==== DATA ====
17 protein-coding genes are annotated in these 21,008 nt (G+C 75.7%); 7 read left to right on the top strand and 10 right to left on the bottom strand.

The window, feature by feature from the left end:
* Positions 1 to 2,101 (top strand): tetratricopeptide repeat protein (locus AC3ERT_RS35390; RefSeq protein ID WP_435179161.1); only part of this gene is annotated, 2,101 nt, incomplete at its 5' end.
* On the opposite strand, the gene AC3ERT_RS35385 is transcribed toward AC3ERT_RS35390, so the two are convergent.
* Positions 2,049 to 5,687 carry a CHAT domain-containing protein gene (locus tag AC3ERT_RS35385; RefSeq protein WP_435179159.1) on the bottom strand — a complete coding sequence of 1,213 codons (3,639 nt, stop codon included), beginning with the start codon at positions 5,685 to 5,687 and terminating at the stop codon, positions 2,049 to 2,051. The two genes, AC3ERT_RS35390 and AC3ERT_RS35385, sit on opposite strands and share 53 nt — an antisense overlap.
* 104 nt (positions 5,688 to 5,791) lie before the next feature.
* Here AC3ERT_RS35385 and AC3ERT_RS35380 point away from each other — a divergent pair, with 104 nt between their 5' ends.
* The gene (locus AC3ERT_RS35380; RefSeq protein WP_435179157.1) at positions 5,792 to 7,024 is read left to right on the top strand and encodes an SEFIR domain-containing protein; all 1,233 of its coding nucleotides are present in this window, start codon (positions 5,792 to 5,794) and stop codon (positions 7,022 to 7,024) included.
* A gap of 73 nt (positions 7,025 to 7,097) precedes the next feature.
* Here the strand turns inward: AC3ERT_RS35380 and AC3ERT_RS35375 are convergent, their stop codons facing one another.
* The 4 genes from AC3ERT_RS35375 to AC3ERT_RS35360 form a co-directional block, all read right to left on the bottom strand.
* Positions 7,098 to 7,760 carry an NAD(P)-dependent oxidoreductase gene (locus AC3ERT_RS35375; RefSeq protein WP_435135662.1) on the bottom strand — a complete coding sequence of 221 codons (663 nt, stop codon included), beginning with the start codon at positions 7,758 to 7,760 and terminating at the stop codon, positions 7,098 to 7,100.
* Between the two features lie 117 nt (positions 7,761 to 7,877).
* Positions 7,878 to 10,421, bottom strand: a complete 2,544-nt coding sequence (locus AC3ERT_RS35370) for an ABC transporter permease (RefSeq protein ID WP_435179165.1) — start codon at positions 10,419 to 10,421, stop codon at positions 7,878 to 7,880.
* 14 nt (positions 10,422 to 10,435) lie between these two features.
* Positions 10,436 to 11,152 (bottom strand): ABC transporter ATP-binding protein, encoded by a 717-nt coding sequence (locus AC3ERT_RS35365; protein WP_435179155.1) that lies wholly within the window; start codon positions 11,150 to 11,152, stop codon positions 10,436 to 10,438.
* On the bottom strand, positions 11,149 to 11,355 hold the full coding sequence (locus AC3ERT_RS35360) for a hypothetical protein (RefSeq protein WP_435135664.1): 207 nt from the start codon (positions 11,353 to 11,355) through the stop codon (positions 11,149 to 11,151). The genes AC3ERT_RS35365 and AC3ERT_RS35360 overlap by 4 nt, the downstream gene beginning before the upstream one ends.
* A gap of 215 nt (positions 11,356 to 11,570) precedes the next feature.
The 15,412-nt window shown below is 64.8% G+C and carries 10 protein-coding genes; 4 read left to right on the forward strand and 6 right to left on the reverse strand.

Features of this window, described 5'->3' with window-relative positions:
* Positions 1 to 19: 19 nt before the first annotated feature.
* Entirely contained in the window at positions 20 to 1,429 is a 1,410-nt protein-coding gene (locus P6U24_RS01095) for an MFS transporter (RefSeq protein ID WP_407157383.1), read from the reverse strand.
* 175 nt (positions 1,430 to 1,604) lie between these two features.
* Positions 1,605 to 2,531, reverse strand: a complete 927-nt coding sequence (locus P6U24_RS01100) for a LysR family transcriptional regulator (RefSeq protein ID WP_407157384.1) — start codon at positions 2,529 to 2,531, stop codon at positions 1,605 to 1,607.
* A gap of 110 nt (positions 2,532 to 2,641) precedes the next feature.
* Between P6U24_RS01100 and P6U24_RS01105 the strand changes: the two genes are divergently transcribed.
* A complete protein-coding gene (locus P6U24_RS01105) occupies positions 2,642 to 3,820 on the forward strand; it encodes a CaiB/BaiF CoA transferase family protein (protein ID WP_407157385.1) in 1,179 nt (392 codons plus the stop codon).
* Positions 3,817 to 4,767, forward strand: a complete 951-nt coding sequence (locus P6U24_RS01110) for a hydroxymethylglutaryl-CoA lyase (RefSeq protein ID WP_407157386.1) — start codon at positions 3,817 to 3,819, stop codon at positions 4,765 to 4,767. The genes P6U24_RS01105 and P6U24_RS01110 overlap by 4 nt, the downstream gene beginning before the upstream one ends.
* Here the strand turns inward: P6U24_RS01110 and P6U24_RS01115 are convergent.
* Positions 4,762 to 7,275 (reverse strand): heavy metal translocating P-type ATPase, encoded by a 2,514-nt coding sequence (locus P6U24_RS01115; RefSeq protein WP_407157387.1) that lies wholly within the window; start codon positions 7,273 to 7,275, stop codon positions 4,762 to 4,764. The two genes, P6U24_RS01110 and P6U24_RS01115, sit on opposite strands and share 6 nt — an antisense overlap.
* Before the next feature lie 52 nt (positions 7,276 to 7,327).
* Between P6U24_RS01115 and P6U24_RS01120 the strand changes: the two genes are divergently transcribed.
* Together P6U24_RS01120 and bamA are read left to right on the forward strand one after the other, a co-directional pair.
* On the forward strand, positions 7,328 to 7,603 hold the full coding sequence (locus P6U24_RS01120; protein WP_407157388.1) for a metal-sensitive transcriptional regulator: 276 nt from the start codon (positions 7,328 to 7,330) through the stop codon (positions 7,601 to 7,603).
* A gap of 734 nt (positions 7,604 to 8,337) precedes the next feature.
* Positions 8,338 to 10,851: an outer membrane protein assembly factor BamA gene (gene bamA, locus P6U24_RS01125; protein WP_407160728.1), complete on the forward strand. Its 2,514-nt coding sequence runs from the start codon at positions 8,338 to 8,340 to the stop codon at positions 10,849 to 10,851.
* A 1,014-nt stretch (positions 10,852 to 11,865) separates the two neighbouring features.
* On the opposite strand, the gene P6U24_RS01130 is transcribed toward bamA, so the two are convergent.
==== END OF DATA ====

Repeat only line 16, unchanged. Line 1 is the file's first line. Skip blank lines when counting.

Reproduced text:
* Positions 10,436 to 11,152 (bottom strand): ABC transporter ATP-binding protein, encoded by a 717-nt coding sequence (locus AC3ERT_RS35365; protein WP_435179155.1) that lies wholly within the window; start codon positions 11,150 to 11,152, stop codon positions 10,436 to 10,438.